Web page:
The Cook Islands are a chain of 15 tropical islands located in the South Pacific Ocean between her neighbors, French Polynesia (Tahiti) on the East, and the Fiji islands to the West. Lush vegetation, warm blue lagoon waters, secluded white sand beaches, and the charm of her people make The Cook Islands a Paradise. The local greeting is “Kia Orana” meaning, “may you live long.”  It should mean, “may you stay long,” because it will be difficult to leave this little corner of paradise.

The Island of Rarotonga

The largest Island is Rarotonga, the commercial centre with one main road that circles the island (20 miles) and only one stoplight.  Snorkeling and scuba diving are very popular activities as the lagoon surrounding the island is tranquil, inviting, and booming with marine life. One other popular activity is daily fishing.  Almost every man on the island lives to fish every day. 

Photo taken by Frank Greco

A local resident I met named Captain Moko is a very quiet man and enjoys nothing better than fishing the deep water around Rarotonga.  His wife (Jilly Mae) likes her feet planted on land.  She founded “The Mooring Fish Café” at Rarotonga’s Avana Harbour.  Her place is not normal by local standards or other restaurants on the island; she built her restaurant out of an empty shipping container and instantly became the go-to place for her fish sandwiches.  Her customers can’t get enough of the fresh catch of each day.  

Photo taken by Frank Greco
Photo taken by Frank Greco

What makes The Mooring Fish Café work?  That’s simple Jilly Mae states, “My husband, Captain Moko goes out each and every morning to catch us fish and delivers them to me and my team of ladies so we can prepare them for the daily rush.”  The menu features mahi-mahi, tuna, wahoo, and other fish straight from the ocean to Captain Moko’s boat and on to the plate. Their signature sandwich is called the FOB (Fresh Off the Boat), consisting of fresh Turkish bread, local organic lettuce, tomatoes, breadcrumbs, and the freshest mahi-mahi on the island, topped off with their own delicious lime mayo.  This sandwich will take your taste buds to that culinary paradise.  t

Driving around the island and not far from The Mooring Fish Café, is the “SS Mai Tai.”  Why is a ship important? It has been wrecked in the lagoon since it hit the reef in 1916.  The wreck is nestled between 6 to 15 feet of water. Its main structure, the engine block, and boilers stick out of the water and can be seen from the town of Avarua (Northwest side of the island).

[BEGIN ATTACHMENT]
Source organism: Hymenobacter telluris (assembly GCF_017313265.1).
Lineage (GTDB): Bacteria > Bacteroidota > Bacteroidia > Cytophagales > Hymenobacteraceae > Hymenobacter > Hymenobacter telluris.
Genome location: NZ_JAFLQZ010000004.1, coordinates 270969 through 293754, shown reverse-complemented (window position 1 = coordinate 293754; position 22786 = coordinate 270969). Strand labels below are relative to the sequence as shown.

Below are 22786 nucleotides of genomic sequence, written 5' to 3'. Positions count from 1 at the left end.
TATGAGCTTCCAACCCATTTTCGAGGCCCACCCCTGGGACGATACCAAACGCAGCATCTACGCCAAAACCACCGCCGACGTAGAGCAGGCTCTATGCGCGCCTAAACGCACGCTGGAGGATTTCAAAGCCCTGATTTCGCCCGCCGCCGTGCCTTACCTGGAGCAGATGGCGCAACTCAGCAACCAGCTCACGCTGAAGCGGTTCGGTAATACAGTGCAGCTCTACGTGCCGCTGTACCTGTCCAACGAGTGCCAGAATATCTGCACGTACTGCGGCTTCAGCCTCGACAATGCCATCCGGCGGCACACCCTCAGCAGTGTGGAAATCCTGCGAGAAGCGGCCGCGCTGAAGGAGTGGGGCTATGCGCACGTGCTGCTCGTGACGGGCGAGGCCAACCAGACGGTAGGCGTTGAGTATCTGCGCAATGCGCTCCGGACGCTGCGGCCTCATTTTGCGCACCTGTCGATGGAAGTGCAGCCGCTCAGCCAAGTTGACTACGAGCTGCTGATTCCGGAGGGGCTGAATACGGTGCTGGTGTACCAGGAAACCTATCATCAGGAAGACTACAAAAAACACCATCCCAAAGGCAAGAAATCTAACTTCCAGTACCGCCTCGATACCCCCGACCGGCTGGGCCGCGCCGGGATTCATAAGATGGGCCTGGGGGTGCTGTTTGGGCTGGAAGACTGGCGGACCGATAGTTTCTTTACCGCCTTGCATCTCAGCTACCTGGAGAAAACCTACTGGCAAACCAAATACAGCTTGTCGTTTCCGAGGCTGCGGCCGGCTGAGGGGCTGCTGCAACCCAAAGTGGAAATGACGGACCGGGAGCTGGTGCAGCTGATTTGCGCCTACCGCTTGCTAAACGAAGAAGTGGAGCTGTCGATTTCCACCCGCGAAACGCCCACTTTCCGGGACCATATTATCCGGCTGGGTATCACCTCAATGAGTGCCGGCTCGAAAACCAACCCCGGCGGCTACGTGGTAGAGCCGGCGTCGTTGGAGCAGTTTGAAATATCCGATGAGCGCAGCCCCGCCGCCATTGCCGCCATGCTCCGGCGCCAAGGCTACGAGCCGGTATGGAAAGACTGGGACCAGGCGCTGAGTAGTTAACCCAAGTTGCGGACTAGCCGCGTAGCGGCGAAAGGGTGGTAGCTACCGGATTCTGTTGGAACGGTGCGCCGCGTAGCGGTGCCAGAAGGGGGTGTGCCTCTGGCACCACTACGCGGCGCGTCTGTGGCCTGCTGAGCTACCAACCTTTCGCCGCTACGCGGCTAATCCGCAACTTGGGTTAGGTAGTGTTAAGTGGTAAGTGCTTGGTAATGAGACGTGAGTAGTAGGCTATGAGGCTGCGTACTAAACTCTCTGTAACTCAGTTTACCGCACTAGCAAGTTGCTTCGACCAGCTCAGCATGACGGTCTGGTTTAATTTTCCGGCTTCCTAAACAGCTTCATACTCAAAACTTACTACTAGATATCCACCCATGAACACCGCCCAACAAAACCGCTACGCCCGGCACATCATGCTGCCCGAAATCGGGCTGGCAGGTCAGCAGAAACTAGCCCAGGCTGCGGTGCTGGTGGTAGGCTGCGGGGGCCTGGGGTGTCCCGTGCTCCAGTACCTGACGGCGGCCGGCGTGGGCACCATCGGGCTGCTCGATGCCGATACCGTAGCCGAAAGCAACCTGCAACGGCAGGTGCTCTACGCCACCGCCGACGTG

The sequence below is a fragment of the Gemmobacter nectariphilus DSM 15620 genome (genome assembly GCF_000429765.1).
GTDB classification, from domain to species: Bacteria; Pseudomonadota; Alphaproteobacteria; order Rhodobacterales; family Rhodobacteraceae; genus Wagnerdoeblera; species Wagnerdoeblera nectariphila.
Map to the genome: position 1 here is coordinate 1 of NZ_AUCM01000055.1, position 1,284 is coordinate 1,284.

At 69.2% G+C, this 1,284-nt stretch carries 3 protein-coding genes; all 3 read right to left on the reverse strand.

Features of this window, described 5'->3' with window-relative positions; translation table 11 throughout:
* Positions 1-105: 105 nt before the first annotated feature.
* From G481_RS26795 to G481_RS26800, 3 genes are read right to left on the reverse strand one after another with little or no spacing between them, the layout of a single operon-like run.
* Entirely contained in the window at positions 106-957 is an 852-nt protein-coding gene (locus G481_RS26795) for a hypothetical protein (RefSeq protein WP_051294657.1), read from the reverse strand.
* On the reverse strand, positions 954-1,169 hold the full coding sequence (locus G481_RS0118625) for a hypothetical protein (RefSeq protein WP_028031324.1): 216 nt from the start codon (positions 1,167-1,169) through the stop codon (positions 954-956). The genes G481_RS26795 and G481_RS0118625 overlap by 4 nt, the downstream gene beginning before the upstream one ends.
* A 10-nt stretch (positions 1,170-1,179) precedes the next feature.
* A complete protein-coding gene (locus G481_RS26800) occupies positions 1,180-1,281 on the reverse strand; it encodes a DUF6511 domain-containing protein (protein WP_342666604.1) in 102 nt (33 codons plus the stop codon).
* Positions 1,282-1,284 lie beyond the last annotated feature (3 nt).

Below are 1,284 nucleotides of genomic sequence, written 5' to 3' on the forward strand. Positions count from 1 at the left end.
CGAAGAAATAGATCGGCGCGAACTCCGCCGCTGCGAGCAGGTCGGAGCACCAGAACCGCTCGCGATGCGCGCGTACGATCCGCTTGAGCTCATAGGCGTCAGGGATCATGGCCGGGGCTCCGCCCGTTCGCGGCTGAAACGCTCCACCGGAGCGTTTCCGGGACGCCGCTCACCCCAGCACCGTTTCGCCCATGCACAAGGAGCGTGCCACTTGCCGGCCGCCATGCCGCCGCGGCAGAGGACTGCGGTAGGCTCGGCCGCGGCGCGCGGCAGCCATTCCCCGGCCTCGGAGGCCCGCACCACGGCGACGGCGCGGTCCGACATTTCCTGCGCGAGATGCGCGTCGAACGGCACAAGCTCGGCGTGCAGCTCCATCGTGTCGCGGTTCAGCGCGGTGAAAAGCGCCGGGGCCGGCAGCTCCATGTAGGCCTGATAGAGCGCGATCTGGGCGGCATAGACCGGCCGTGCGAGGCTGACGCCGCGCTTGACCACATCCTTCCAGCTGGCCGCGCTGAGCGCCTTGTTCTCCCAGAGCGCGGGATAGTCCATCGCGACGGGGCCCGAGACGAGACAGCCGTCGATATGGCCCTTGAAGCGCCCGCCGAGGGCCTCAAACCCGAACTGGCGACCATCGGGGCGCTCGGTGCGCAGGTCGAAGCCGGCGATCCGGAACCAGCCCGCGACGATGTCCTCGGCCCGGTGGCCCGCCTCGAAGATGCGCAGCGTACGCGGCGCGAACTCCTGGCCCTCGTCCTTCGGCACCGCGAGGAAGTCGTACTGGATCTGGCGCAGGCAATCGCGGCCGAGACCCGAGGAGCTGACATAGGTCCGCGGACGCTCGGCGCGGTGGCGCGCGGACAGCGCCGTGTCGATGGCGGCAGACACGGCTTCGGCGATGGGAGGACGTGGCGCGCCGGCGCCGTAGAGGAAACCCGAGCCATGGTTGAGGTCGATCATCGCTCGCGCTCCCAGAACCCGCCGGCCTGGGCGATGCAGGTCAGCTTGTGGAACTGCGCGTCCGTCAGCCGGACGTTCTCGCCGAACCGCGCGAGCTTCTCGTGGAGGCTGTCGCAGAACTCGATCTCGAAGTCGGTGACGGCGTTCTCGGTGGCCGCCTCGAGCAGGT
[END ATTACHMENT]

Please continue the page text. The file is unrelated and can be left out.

Underwater, the ship is scattered over a large area, making this site fun to snorkel and scuba dive.  Although a shallow dive, it should only be done when the ocean conditions are extremely good.  Rough waters in and around the wreck have a heavy undertow.  When the conditions are good, divers and snorkelers can even jump-off the parts of the ship that are protruding above the water.  Always use a locally certified dive operator, they will make sure you have a great and safe experience exploring this wreck. The underwater intactness of the SS Mai Tai and the marine life you will encounter makes this an unforgettable experience.

SS Mai Tai Ship Wreck – Photo taken by Frank Greco

The Island of Atiu

Traveling to the other islands is best done by the local island airline, Air Rarotonga.  Located 135 miles Northeast of Rarotonga (a 45-minute flight) is the island of Atiu (Yes, it’s actually pronounced like you are sneezing) and is the most visited of the Cook Islands.  Often described as a jungle-clad makatea (a raised terrace of coral limestone).  The island is lush with vegetation, coconut trees, small unspoiled beaches, 5 small villages, rugged roads, and underground caves.  The caves have been carved out over the millenniums by the ocean surrounding the island.  A must visit cave is Anatakitaki (pronounced Ana-taki-taki).   It is home to the small Kopeka bird unique only to Atiu.  Coincidently, Atiu is a bird watcher’s paradise, some of the rarest birds in the world can be spotted on the island.        

A moderate hike through an unspoiled tropical rainforest, many twists and turns then climbing through rugged/jagged coral rock formations and you reach the entrance of the cave.  Climb down a ladder through a ground opening and a magnificent scene unfolds. The cave gets more intriguing with each chamber explored. Water flows from its walls, an eerie silence all around, sunbeams breaking through holes in the cave light the path, Kopeka birds flying from crevice to crevice, mystic vines hanging down along the cave at every corner. It’s a whole new world in this cave.